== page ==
#ReadUrbanandPlanningWomen2014 entry #16: Stephanie Frank

I’m a bit behind with ReadUrbanandPlanningWomen2014, but I will keep going. I’ve always been a slow worker. What are you going to do besides keep plugging away at it?

This week I discuss the work of Stephanie Frank, who is one of my students, which means the work is brilliant and perfect in every way and anybody who says otherwise gets a knuckle sandwich. Stephanie has left our beloved USC, and she is now an assistant professor at the University of Missouri-Kansas City.

The paper of hers I am going to highlight is:

Frank, S. (2012). Claiming hollywood: Boosters, the film industry, and Metropolitan Los Angeles. Journal of Urban History, 38(1), 71-88. doi:10.1177/009614421142064

The year is 1937; the place is a then-small, but rapidly urbanizing, region in southern California. There is money being made in film industry, and by selling the idea of “Hollywood.” Culver City boosters get the smart idea to rename themselves from the prosaic–and, frankly, Midwestern-sounding, Culver City to Hollywood. (Not accidental: Culver City took its name from an early pioneer from Nebraska.) Even today, Hollywood is a district or a neighborhood. Despite multiple pushes for secession, Hollywood is part of the larger city of Los Angeles. Culver City, however, is not. My use of the present tense is a spoiler: boosters failed, and to this day, Culver City remains plain old Culver City, though it is a very nice place to live with lots of wonderful things to do.

I let you read the manuscript for the full story of how and why the boosters attempt failed; let’s just say it’s a story of big-fish elite of one type, and bigger-fish elites of another type, and one (of many ways) the movie industry made its spatial impact on the geography of Los Angeles.

Stephanie wrote her very fine dissertation on movie studios as land developers under the direction of David Sloane, Greg Hise, and Bill Deverell, and she should have a book coming out shortly. Keep your eyes peeled for it, and for future work. My auntie-like bias notwithstanding, she really is a fine young scholar.

The Torrance Tornado has died

I am often hard on my beloved employer, USC, because I feel like we make mistakes in how we relate to students and neighbors. Since I also live in West Adams, even though I am not right by the university, I also feel the influence of the university as one of those neighbors. Nowhere is perfect; we at USC should be better than we are in multiple dimensions.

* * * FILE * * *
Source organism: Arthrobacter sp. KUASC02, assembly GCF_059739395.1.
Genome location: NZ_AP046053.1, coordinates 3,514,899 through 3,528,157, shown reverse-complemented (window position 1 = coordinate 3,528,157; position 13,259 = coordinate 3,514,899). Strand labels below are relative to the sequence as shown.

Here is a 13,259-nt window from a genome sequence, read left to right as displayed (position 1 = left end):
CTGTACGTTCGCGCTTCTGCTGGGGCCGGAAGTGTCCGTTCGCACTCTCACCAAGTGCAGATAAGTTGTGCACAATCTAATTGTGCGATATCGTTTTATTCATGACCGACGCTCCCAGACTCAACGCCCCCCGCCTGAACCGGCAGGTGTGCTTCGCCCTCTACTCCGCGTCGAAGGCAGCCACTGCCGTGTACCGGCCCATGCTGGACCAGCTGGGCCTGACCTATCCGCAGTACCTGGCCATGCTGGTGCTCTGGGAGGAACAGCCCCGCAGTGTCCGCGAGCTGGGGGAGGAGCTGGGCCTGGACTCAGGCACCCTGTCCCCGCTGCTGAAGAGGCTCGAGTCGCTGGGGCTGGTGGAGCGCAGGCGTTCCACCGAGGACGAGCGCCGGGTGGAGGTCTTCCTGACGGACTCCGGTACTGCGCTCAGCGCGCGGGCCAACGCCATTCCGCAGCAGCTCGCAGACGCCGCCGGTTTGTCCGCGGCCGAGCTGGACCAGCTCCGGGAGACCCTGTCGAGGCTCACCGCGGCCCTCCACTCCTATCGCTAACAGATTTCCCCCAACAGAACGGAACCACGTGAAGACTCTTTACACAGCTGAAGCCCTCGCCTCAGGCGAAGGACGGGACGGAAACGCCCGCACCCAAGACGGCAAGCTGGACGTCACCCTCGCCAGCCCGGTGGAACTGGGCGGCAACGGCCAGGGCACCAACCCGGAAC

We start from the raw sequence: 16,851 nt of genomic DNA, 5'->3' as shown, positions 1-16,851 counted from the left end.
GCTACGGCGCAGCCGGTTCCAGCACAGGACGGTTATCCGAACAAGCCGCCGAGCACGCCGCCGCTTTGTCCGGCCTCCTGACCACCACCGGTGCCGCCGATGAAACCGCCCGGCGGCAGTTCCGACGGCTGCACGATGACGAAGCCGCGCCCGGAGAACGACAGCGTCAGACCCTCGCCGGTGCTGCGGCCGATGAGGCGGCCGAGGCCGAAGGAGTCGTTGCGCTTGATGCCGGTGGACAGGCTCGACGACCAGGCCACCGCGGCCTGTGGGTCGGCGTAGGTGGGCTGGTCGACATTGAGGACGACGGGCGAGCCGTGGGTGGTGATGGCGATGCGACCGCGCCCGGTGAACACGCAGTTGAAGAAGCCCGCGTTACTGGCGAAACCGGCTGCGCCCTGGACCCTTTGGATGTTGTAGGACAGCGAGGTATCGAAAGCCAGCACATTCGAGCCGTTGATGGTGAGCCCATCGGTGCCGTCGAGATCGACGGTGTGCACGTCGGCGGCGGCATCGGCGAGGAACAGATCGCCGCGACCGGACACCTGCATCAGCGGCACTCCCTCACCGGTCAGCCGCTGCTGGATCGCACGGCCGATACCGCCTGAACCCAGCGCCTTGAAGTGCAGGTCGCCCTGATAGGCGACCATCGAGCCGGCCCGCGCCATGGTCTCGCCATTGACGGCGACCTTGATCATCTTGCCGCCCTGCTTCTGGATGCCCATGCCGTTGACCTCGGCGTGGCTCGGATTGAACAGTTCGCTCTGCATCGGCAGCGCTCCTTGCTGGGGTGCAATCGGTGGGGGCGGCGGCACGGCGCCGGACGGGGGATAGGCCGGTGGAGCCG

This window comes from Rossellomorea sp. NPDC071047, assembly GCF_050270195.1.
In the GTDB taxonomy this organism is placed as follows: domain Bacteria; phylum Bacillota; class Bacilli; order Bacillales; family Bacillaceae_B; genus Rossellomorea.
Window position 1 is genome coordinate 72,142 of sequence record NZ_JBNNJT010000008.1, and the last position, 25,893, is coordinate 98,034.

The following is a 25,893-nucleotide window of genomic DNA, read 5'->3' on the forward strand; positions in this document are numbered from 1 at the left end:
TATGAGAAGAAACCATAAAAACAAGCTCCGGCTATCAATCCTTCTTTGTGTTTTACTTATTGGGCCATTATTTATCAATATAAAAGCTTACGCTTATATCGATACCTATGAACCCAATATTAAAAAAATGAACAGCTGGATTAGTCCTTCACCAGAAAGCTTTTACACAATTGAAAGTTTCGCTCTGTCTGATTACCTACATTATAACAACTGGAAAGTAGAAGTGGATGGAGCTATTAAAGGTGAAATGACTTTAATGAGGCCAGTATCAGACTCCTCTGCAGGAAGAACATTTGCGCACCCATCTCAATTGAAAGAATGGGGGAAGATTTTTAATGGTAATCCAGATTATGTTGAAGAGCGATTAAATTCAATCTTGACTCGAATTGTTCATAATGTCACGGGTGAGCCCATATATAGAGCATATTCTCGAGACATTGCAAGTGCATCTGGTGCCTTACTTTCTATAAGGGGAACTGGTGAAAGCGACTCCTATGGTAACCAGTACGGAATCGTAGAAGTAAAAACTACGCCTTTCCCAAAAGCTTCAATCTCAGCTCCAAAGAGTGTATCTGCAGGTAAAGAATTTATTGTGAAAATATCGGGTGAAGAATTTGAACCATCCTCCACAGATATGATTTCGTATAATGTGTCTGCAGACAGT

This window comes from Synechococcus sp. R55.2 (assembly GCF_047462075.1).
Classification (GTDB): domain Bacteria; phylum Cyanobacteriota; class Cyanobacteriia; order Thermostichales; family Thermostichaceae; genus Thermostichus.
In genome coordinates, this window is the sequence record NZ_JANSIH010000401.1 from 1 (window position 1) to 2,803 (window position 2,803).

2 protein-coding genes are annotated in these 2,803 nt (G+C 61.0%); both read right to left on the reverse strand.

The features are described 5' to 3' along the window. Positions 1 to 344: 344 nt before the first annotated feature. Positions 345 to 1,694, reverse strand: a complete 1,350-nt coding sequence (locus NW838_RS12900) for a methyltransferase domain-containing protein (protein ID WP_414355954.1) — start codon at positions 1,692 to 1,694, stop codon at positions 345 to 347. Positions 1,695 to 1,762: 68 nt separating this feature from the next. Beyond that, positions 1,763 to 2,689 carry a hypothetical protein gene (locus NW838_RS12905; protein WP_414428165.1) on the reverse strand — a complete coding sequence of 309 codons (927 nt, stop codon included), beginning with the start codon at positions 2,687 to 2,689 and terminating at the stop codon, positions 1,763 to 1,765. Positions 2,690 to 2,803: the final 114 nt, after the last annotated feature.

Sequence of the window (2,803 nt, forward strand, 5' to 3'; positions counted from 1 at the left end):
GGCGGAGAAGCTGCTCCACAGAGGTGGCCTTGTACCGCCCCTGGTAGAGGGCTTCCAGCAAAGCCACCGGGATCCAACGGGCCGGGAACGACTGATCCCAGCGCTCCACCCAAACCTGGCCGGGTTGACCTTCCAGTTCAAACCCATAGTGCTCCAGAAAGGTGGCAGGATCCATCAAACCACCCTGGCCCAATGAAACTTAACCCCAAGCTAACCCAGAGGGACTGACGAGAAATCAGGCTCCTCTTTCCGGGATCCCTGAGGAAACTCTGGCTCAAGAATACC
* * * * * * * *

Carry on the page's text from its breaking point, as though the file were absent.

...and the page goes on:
But I also love USC. They took a chance on me when I was a not-particulaly-accomplished young scholar, and they have continued to support me in my attempts to strike out into new and different dimensions with my career as a journeyman scholar. USC is wildly ambitious, but unlike most places that say they are going to move up those all-important rankings, one gets the sense that it might actually be possible here. It’s that striving that I love. It’s interesting.

Mostly though, I am wildly fond of my students and colleagues, and the terrific people who are associated with the university. It is not a university of spoiled rich kids, any more than any other university is, and perhaps nothing speaks to that better than the story of Louis Zamperini, who died this week in Los Angeles at the age of 97. His wear service was chronicled in the book Unbroken. The son of Italian immigrants in Torrance, CA, he found his way through athletics to USC, where he graduated in 1940 after setting a record for the mile that stood for 15 years.

Here is the write up from the University with the quote from Coach Allice:

“Today is a sad day at USC, knowing that the wonderful life of Louis Zamperini has ended after 97 remarkable years. I can think of no more famous Trojan than Louie, with his combination of athletic exploits and war heroics,” said former USC track and field Coach Ron Allice. “The fact that he still is the only Trojan to win the NCAA outdoor mile championship, which he did twice some 75 years ago, speaks volumes of his athletic ability. I know I will miss him, as will so many others. He was a great man.”